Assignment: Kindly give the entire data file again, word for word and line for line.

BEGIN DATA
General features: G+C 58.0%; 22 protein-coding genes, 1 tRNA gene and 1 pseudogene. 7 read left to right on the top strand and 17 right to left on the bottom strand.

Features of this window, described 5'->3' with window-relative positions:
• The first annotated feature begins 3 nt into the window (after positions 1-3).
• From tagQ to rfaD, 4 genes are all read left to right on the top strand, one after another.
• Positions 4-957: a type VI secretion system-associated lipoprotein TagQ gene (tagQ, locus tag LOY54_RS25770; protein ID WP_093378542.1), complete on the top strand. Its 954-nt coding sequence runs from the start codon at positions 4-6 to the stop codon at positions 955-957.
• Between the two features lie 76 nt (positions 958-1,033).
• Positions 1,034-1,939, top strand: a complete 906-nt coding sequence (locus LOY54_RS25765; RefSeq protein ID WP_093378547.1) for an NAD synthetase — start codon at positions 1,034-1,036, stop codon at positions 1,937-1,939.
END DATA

General features: G+C 58.0%; 22 protein-coding genes, 1 tRNA gene and 1 pseudogene. 7 read left to right on the top strand and 17 right to left on the bottom strand.

Features of this window, described 5'->3' with window-relative positions:
• The first annotated feature begins 3 nt into the window (after positions 1-3).
• From tagQ to rfaD, 4 genes are all read left to right on the top strand, one after another.
• Positions 4-957: a type VI secretion system-associated lipoprotein TagQ gene (tagQ, locus tag LOY54_RS25770; protein ID WP_093378542.1), complete on the top strand. Its 954-nt coding sequence runs from the start codon at positions 4-6 to the stop codon at positions 955-957.
• Between the two features lie 76 nt (positions 958-1,033).
• Positions 1,034-1,939, top strand: a complete 906-nt coding sequence (locus LOY54_RS25765; RefSeq protein ID WP_093378547.1) for an NAD synthetase — start codon at positions 1,034-1,036, stop codon at positions 1,937-1,939.